Analog & Digital Multitrack Recorder Buying Guide

Looking for information on a digital recorder? If you’re anything like us, you are consistently amazed at new technologies that appear in the musical instrument industry, especially with regard to how many features, functions, and processing that manufacturers are packing into the current batch of multitrack digital recorders. We can remember the days where having a Teac 144, Tascam Portastudio, Porta One, or Fostex X-15 cassette based recorder was a big deal, so needless to say the sheer number of options and functionality out there today can be somewhat overwhelming for the average buyer. Hopefully, with the guide below, we will introduce you to some of the most popular features available in today’s pool of multitrack digital recorders, tell you a little bit about what they do, and hopefully give you some information that you can use to assist in your purchasing decision if you happen to be lucky enough to be in the market for one. For clarification’s sake, though, please note that we are going to be focusing on the portable, stand-alone multitrack recording systems for this buying guide.

Recording Media & Number of Tracks

In the early days, MTR’s (multitrack recorders) were based on cassette tapes (remember those?), then transitioned to ADAT or Alesis digital audio tape which could support 8 track, and then advanced again to the 8mm digital video tapes and minidisk recorders. For the last several years, though, most units are hard disk based or secure digital media – depending on size, complexity, and the number of tracks you need. In today’s marketplace, you can find anything from true 4 track to 24 or 32 track recording, with most systems providing some capability to bounce tracks down to accommodate additional recording needs. If you think you’ll only be doing some basic songwriting on an acoustic guitar, for instance, you can probably get away with a 4 track unit. If, however, you’ll be doing any live recording of a band, you’re most likely going to need at least 8 tracks. In our opinion, you should error on the side of caution and “double down” if possible. You never know when you’re going to need those extra tracks, and for a few hundred more dollars, you’ll most likely find the additional flexibility worth it in the end.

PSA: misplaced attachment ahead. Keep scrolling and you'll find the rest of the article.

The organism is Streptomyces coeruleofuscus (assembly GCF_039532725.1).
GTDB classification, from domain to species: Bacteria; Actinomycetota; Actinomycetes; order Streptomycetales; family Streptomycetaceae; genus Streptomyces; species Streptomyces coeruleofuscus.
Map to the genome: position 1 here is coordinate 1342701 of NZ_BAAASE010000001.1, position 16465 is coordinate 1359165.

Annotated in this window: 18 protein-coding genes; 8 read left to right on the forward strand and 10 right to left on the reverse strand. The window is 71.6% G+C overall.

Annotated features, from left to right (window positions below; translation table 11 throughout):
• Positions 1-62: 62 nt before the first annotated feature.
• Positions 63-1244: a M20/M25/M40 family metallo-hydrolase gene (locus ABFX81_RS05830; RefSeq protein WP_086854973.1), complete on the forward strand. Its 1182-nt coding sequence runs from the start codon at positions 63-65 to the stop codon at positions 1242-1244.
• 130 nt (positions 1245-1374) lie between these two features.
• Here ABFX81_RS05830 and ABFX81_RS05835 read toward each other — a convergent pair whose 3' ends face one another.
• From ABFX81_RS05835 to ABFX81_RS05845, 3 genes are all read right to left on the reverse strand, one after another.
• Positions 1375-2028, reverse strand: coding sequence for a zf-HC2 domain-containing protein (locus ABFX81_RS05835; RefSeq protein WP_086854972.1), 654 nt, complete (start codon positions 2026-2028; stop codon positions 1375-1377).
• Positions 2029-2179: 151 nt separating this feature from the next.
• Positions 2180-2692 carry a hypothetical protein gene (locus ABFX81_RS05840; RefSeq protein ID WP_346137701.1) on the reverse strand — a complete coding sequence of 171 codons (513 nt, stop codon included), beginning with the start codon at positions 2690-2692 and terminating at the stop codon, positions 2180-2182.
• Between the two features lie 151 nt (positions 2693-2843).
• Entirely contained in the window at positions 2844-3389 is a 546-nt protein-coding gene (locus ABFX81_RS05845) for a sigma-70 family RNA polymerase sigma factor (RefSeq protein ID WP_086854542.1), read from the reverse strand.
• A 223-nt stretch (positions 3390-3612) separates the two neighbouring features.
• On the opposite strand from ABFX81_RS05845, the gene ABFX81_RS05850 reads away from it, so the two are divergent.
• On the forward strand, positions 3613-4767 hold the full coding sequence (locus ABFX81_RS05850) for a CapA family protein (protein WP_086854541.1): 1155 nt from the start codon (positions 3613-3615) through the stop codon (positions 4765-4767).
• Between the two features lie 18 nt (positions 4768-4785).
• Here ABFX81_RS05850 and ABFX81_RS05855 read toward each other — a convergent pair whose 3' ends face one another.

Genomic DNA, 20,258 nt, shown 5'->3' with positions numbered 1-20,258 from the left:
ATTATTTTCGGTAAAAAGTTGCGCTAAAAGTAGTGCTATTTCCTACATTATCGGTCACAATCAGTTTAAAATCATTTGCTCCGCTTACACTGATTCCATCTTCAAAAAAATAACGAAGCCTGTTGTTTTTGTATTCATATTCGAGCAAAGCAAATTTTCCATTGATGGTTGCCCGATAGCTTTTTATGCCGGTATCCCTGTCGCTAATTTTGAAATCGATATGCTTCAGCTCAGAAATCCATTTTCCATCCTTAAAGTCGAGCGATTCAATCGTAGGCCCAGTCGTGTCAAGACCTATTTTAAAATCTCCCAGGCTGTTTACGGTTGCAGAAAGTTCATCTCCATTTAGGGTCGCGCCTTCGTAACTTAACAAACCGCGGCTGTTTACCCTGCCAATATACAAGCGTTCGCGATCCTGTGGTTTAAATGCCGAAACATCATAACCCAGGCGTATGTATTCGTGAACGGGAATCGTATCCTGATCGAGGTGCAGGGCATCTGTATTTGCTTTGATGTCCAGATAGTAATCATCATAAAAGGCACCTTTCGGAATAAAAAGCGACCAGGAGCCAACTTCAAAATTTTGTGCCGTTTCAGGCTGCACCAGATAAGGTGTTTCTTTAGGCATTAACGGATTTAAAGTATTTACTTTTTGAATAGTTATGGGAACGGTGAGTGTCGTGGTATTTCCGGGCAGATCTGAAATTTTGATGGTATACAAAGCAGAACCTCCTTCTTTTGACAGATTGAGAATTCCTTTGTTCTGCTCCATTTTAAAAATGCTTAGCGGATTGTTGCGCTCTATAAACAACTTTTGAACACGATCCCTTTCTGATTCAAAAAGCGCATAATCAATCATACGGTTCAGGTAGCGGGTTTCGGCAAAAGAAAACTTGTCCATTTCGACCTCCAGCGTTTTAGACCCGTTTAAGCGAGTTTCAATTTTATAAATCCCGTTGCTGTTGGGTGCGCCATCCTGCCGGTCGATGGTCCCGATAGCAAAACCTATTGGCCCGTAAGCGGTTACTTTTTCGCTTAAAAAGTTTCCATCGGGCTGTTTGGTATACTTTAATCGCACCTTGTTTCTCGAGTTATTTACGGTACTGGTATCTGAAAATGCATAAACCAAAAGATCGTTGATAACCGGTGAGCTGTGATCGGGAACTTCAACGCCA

Mic Pre-Amps

Most digital recorder units come with some type of microphone pre-amps these days, while many of the smaller units actually come with built-in condenser microphones for on the go recording. Those with pre-amps, though, vary in quality. Also, to ensure you’re able to utilize the extra sensitive condenser variety of microphones, be sure that the unit also has on-board phantom power.

More to Come!

Stay tuned as we continue to add additional detail and information to this buying guide for digital recorders. If you're a reader and you have some specialized knowledge about this category, send us an email via the contacts form or stop by the forums and post that you're interested in helping to build this guide. is by musicians for musicians, and we certainly recognize that the experts are out there.